Extracorporeal membrane oxygenation (ECMO) was instituted in 1972 as a last ditch effort to save children experiencing cardiac and or respiratory failure. During the first decades of ECMO therapy, it was not widely used in adults because studies had not shown benefits for the adult population. However, within the last decade with better ECMO technology, patient management and the H1N1 swine flu epidemic of 2007-2008 that left patients with adult respiratory distress syndrome (ARDS), there has been a significant increase in adult ECMO.
Dr. René Gerónimo Favaloro was an Argentine cardiac surgeon who pioneered coronary artery bypass surgery while at the Cleveland Clinic. He was born and raised in La Plata, capital of the province of Buenos Aires, Argentina to carpenter Juan B. Favaloro and Ida Y. Raffaelli, a dressmaker, both immigrants from Sicily, Italy.
Soon after completing his undergraduate degree in 1941, Favaloro was inducted into the Argentine army where he served for five years. In 1946, he left the service and continued his medical studies at La Universidad Nacional de La Plata, graduating in 1949. He would spend the next 12 years in a small farming community, La Pampa, as a rural physician. There, he educated patients about preventive medicine, established the first “mobile” blood bank in this area, and built his own operating room, where he trained general and surgical nurses. He later wrote about this period of his life in his book Memoirs of a Country Doctor.
On Dec. 3, 1967, a medical milestone was made in Cape Town, South Africa. A 54-year-old grocer, Louis Washkansky, received a heart transplanted from a young woman who died in a fatal accident while crossing the street. A medical team of 30 under the direction of Dr. Christiaan Barnard, assisted by his right-hand man and brother Marius, performed the nine-hour operation. Washkansky survived the operation and lived for 18 days before succumbing to pneumonia.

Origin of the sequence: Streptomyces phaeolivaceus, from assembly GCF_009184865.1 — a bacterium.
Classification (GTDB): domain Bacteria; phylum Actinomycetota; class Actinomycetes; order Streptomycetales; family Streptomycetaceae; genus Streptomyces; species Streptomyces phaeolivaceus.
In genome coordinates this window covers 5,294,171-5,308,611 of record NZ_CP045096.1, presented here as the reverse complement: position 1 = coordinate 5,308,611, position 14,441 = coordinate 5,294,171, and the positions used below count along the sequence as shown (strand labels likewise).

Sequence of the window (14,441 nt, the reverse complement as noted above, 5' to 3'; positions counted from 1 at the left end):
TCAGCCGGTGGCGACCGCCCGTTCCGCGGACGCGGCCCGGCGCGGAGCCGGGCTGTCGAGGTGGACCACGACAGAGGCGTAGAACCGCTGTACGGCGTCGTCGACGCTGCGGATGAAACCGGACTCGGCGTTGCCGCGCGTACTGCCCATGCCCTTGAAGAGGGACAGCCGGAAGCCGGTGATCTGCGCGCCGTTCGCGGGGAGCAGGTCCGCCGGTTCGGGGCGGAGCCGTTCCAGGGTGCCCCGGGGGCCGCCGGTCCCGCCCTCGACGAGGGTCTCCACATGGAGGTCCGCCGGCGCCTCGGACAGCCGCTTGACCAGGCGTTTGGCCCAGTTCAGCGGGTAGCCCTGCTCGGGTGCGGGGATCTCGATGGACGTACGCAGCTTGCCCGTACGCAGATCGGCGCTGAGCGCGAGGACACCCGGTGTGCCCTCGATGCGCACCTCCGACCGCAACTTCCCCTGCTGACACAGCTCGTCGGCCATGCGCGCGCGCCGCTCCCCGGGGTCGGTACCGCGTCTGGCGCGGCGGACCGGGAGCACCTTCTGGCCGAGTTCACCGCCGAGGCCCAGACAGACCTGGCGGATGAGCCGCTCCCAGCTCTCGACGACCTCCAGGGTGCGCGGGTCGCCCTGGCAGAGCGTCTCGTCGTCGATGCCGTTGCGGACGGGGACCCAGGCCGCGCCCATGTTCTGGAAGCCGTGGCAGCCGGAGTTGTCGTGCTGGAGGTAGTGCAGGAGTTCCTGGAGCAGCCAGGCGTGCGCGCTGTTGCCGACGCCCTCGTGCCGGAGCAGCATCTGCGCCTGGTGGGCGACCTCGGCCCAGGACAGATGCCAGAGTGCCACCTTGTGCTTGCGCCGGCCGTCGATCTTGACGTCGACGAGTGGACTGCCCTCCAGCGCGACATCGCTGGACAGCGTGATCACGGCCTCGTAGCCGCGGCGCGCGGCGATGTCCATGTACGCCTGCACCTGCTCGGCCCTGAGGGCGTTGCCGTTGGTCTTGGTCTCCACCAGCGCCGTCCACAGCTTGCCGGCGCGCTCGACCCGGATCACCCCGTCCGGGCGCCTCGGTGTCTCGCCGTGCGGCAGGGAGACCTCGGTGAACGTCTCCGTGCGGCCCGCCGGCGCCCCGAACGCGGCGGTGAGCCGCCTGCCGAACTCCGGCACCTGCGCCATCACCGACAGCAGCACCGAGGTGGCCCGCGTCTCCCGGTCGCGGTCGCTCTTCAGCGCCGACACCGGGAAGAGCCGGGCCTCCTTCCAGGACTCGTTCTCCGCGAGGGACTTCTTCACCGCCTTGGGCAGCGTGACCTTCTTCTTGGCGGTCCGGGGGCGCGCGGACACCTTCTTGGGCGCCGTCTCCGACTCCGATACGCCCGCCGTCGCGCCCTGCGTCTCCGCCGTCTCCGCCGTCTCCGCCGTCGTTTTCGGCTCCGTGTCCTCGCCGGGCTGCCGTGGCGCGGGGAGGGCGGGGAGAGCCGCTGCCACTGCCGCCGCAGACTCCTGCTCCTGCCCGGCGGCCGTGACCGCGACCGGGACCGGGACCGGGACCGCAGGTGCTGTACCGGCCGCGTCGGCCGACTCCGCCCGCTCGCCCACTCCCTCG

Norman Edward Shumway M.D., Ph.D., Stanford University Frances and Charles Field Professor of Cardiovascular Surgery, Emeritus, was born February 9, 1923, in Kalamazoo, Michigan. His father ran a creamery. Shumway was quiet, witty, irreverent and intuitive about people and about what would and would not work. Despite his fame as the father of heart transplantation, he shunned publicity.
When an access fails, serious complications can occur. The patient is at risk for infection, sepsis — even death. For a dialysis clinic, these patient complications can result in missed appointments, delayed scheduling and surgery cancellations, which can hurt a clinic’s bottom line.
For many clinics, continuity of care is a major concern.
What if one new hire could help ensure continuity of care and address access issues before they occur?
"What he did, more than anyone else, was make heart surgery safe." —O.H. Frazier, M.D. (Denton Cooley protégé)
Denton Cooley, one of the greatest heart surgeons of the 20th century, was a third-generation Houstonian. He was born in 1920 in comfortable economic circumstances. His father was a successful dentist; his maternal grandfather, a physician. As a young scholar and athlete, Cooley showed great promise. As a youth, he was inspired by his parents and a family friend who also was his mother’s obstetrician, Dr. E.W. Bertner, who later founded the Texas Medical Center.
Nephrology Practices & Optimizing Performance
To help nephrologists determine whether compensation is the best it could have been this year, the Renal Physicians Association has published its biennial nephrology business survey results in an interactive tool. The tool “helps practices identify areas of excellence and those that can be improved upon in ways not previously available,” according to Nephrology News & Issues. The survey found many practices have seen an increase in patients and they rely more heavily on advanced practitioners to provide this care.
Source: Nephrology News & Issues
When professor Stephen Westaby, a heart surgeon at John Radcliffe Hospital, Oxford, England, decided to go to the United States to refine his surgical skills, he was advised, “Go to Kirklin. There you will learn discipline.”
In the second half of the 20th century, a group of surgeons advanced the work of early pioneers in cardiothoracic surgery who had first introduced surgical procedures to relieve heart disease. Two of these men were from institutions in America’s heartland: Dr. John Kirklin worked at the Mayo Clinic in Rochester, Minnesota, while at nearby University of Minnesota in Minneapolis; and Dr. Clarence Walton “Walt” Lillehei pioneered open heart surgery.
Perhaps no one person embodies the advancements in the surgical treatment of cardiovascular diseases during the 20th century more than Dr. Michael Ellis DeBakey. As a world-renowned scientist, innovator, medical educator, administrator, author, medical statesman and humanitarian, his name has become synonymous with firsts in surgery, biomedical innovations and the establishment of several educational and medical institutions.